Rio Rancho Regional Chamber of Commerce President and CEO Jerry Schalow said the chamber and the Home Builders Association of Central New Mexico are partnering to make the City of Vision a certified retirement community. They’re working on the basis of a New Mexico State University study.
“We find bringing retirees to the community is economic development,” Schalow said.
Attracting big companies costs tens of thousands of dollars, or more, in incentives, he said, but drawing in retirees requires no paid incentives.
For the certification, retirees are defined as people age 50 or older because some individuals retire young with a pension and start a second career.
The application has been completed, and the American Association of Retirement Communities will evaluate it. Schalow expects to have the certification by early next year.
The NMSU study, by University of New Mexico Professor Emeritus Robert Grassberger and NMSU Professor Jay Lillywhite, says retirees boost demand for goods and services, and provide more government revenue by paying taxes.
Using a statewide average tax rate and the Consumer Expenditure Survey, the study estimates that a two-retiree household making $70,000 a year would generate almost $7,500 in state and local taxes in the first year in New Mexico. According to the study, local governments get 32.3 percent of all tax revenue collected.
Schalow said the average employee here makes $50,000, with 50 percent to 60 percent of that available to spend in the community after deductions. Retirees don’t pay into Social Security or retirement funds, which means even if they make less, they can put more back into local businesses, he said.
They usually make purchases within a five-mile radius of their homes, Schalow added.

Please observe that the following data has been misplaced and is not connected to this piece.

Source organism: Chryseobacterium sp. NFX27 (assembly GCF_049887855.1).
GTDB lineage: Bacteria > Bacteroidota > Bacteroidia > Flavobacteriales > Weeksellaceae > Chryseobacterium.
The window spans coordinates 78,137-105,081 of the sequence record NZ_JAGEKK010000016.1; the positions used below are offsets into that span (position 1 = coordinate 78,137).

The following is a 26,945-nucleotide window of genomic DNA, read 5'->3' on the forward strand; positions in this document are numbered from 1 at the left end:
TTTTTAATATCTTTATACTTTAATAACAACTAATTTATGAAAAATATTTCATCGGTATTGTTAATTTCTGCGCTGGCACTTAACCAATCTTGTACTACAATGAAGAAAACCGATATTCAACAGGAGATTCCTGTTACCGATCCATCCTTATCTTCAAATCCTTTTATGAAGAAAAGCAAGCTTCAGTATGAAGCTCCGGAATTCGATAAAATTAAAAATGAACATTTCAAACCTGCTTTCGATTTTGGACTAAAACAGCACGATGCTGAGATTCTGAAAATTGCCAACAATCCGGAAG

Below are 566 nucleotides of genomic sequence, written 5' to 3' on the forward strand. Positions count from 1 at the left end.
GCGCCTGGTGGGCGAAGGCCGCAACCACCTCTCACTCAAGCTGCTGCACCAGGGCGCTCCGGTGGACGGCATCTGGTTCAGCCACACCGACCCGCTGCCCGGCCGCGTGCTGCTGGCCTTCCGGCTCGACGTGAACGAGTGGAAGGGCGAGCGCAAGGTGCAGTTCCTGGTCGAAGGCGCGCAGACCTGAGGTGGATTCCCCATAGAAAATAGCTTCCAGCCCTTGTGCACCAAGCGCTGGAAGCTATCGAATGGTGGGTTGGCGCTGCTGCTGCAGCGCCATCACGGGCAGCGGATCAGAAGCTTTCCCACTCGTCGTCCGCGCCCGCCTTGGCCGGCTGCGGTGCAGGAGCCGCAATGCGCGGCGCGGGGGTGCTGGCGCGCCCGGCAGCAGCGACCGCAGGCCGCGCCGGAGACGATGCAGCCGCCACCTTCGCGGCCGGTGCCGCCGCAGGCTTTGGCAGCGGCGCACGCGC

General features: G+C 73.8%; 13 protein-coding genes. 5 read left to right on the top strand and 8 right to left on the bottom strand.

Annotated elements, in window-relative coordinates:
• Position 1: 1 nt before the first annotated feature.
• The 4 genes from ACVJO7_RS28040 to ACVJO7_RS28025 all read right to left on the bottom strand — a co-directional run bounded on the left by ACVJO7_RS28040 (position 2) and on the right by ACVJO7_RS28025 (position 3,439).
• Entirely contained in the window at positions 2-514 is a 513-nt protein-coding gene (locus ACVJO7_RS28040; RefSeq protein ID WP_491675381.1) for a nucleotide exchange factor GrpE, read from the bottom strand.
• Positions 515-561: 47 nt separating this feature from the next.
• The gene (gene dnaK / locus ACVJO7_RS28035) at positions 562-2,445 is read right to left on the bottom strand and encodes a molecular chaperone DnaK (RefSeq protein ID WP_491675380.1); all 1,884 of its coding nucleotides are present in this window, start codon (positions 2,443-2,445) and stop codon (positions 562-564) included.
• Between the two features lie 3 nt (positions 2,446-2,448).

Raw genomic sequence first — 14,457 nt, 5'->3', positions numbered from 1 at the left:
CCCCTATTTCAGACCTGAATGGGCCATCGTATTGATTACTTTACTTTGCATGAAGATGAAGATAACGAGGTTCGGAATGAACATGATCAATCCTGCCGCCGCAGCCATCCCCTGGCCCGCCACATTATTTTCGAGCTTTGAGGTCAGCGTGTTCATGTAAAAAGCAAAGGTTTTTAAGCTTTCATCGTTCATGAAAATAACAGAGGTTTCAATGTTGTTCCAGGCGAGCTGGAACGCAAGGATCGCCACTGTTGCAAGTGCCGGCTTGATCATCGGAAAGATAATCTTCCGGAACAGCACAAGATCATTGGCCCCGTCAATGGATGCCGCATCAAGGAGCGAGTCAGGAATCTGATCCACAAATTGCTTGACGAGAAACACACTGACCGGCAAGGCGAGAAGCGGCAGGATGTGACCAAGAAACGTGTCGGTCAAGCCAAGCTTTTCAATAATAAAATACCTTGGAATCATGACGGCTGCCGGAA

As a community gets more retirees, he said, it gets more amenities, benefiting all age groups. Retirees also go out to eat, shop and get medical care during regular business hours, when much of Rio Rancho’s population is working in other cities.
“So that creates more GRT and economic dollars,” Schalow said.
More retirees attract a higher concentration of medical services, which would make Rio Rancho a major destination for medical treatment, he said.
“Wherever there is a strong medical presence or medical community, this helps the city with medical economic development and brings bio-medical to the Sandoval County area,” Schalow said.
The study also says bringing in well-educated retirees has the potential to add business expertise and start-up companies to the community.
“Nationwide, the fastest-growing entrepreneurship group is between (ages) 50 and 62,” Schalow said.
They also do volunteer work, the study said.
According to the study, little research supports concern that retirees wouldn’t support school bonds.
“Indeed, it appears that affluent retirees, who also tend to be well-educated, are likely to advocate for schools,” the authors wrote.
The chamber began working to attract retirees last year.
“Since the chamber started focusing on this, we’ve seen an influx of retirees,” Schalow said.
Grassberger and Lillywhite wrote about concerns decision-makers should consider in deciding whether reaching out to retirees would be a good strategy for any given community.
Certified retirement community programs seem logical, they wrote, but no research has been done on whether they’re effective at attracting retirees.
“An inflow of retirees may also drive up property and housing costs and make it more difficult for young families to buy homes or even stay in the area,” the study said.
It also surmises that an influx of retiree households might stress a community’s capacity to provide public services.
“Larger communities like Las Cruces and Rio Rancho might more readily absorb the increased demand for services of an additional 50 households,” the authors wrote.
Schalow doesn’t believe the target audience of more affluent, healthy seniors between 50 and 62 years old will be a drain on public services. He said retiree homes and starter homes are separate markets and sales of one won’t much influence the sales of the other.
“The economic benefit is much greater than the possible concerns,” Schalow said.